John Grisham's novels have all been so systematically successful that it is easy to forget he is just one man toiling away silently with a pen, experimenting and improving with each book. While not as gifted a prose stylist as Scott Turow, Grisham is among the best plotters in the thriller business, and he infuses his books with a moral valence and creative vision that set them apart from their peers.
The Brethren is in many respects his most daring book yet. The novel grows from two separate subplots. In the first, three imprisoned ex-judges (the "brethren" in the title), frustrated by their loss of power and influence, concoct an elaborate blackmail scheme that preys on wealthy, closeted gay men. The second story traces the rise of presidential candidate Aaron Lake, a puppet essentially created by CIA director Teddy Maynard to fulfill Maynard's plans for restoring the power of his beleaguered agency.
Grisham's tight control of the two meandering threads leaves the reader guessing through most of the opening chapters how and when these two worlds will collide. Also impressive is Grisham's careful portraiture. Justice Hatlee Beech in particular is a fascinating, tragic anti-hero: a millionaire judge with an appointment for life who was rendered divorced, bankrupt, and friendless after his conviction for a drunk-driving homicide.
The book's cynical view of presidential politics and criminal justice casts a somewhat gloomy shadow over the tale. CIA director Teddy Maynard is an all-powerful demon with absolute knowledge and control of the public will and public funds. Even his candidate, Congressman Lake, is a pawn in Maynard's egomaniacal game of ad campaigns, illicit contributions, and international intrigue. In the end, The Brethren marks a transition in Grisham's career toward a more thoughtful narrative style with less interest in the big-payoff blockbuster ending. But that's not to say that the last 50 pages won't keep your reading light turned on late. --Patrick O'Kelley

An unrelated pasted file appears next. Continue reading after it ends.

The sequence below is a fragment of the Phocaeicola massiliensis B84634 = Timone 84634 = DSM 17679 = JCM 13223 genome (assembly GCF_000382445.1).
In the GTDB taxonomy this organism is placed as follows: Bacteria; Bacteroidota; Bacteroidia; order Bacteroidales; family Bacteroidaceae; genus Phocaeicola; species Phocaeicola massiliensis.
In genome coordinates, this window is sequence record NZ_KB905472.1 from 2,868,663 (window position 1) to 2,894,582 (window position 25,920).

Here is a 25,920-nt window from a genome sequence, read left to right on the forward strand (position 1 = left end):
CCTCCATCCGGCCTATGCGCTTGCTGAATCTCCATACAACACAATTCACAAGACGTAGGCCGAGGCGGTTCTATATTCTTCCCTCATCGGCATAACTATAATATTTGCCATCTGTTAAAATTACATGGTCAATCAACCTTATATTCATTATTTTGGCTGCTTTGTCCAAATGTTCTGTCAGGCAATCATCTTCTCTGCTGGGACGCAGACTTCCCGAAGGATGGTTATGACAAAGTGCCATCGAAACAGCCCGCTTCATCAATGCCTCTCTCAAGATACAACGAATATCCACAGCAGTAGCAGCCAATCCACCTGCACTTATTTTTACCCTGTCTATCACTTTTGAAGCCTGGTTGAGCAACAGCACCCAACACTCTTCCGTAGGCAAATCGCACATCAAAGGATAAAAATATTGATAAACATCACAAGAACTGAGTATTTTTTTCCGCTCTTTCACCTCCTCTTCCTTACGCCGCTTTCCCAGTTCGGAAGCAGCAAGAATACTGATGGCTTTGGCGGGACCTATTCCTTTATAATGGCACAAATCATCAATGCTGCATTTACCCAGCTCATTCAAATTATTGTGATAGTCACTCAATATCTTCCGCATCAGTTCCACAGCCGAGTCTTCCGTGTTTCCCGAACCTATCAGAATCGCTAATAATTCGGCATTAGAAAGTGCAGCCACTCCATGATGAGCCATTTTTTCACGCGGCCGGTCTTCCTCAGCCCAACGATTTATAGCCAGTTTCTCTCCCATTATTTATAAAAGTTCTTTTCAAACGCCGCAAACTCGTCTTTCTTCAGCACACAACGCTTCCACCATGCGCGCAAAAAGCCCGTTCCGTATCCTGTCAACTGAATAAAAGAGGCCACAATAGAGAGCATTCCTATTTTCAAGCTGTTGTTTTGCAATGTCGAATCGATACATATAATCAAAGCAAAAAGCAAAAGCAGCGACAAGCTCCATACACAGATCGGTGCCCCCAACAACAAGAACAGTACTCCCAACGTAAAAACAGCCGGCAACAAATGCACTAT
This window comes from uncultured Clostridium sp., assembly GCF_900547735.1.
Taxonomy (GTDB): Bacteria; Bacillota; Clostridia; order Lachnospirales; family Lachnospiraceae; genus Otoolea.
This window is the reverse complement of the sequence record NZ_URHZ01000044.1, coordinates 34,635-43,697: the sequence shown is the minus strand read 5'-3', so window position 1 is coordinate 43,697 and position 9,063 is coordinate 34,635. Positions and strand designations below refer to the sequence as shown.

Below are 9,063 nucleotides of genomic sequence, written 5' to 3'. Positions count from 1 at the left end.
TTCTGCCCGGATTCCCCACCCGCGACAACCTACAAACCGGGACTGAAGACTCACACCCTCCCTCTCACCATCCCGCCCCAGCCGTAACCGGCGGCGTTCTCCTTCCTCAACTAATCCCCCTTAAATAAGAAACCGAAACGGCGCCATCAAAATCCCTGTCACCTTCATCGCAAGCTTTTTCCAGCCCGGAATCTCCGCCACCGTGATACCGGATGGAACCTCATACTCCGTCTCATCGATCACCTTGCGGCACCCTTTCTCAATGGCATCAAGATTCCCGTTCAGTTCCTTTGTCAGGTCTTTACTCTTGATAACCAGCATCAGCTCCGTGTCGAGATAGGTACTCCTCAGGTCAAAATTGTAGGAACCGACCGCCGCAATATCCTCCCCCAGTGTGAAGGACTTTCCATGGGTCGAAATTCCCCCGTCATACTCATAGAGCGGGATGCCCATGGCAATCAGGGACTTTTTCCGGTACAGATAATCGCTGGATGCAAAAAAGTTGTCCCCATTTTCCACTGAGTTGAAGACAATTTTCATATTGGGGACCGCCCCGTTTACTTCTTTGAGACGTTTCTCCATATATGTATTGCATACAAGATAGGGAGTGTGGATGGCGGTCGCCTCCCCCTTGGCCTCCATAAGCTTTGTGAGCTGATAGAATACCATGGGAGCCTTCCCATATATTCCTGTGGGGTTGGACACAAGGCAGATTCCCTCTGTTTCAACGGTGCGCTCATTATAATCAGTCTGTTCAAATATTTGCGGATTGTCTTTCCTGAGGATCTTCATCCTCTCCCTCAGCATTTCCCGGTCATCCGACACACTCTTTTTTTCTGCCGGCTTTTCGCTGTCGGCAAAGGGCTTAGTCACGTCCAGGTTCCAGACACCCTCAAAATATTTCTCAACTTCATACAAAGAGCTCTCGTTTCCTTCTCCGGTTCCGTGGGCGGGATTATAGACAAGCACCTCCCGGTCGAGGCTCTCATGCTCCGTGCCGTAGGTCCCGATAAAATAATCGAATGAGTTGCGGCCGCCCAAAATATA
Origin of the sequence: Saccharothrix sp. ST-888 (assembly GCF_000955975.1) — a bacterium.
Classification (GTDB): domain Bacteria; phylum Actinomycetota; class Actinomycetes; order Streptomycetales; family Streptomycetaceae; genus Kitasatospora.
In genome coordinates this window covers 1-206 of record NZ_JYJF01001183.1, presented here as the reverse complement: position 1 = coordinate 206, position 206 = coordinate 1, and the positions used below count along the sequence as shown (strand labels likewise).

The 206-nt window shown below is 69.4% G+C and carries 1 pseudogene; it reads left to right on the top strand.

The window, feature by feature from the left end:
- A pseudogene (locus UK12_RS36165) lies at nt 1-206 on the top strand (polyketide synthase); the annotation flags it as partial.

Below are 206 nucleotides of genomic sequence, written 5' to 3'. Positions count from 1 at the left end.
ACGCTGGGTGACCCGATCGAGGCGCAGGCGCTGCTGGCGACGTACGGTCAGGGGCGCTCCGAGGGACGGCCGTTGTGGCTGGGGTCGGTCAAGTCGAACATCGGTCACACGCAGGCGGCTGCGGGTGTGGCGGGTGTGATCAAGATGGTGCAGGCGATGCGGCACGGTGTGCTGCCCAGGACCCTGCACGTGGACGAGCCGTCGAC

From Publishers Weekly
Only a few megaselling authors of popular fiction deviate dramatically from formula--most notably Stephen King but recently Grisham, too. He's serializing a literary novel, A Painted House, in the Oxford American; his last thriller (The Testament) emphasized spirituality as intensely as suspense; and his deeply absorbing new novel dispenses with a staple not only of his own work but of most commercial fiction: the hero. The novel does feature three antiheroes of a sort, the brethren of the title, judges serving time in a federal prison in Florida for white-collar offenses. They're a hard bunch to root for, though, as their main activity behind bars is running a blackmail scheme in which they bait, hook and squeeze wealthy, closeted gay men through a magazine ad supposedly placed by "Ricky," a young incarcerated gay looking for companionship. Then there's the two-bit alcoholic attorney who's abetting them by running their mail and depositing their dirty profits in an overseas bank. Scarcely more appealing is the big fish the trio snare, Congressman Anthony Lake, who meanwhile is busy selling his lifelong integrity when the director of the CIA offers to lever him into the White House in exchange for a doubling of federal defense spending upon Lake's inauguration. The expertly orchestrated and very complex plot follows these evildoers through their illicit enterprises, devoting considerable attention to the CIA's staging of Lake's presidential campaign and even more to that agency's potentially lethal pursuit of the brethren once it learns that the three are threatening to out candidate Lake. Every personage in this novel lies, cheats, steals and/or kills, and while Grisham's fans may miss the stalwart lawyer-heroes and David vs. Goliath slant of his earlier work, all will be captivated by this clever thriller that presents as crisp a cast as he's yet devised, and as grippingly sardonic yet bitingly moral a scenario as he's ever imagined. Agent, David Gernert. 2.8 million first printing. (Feb. 1)
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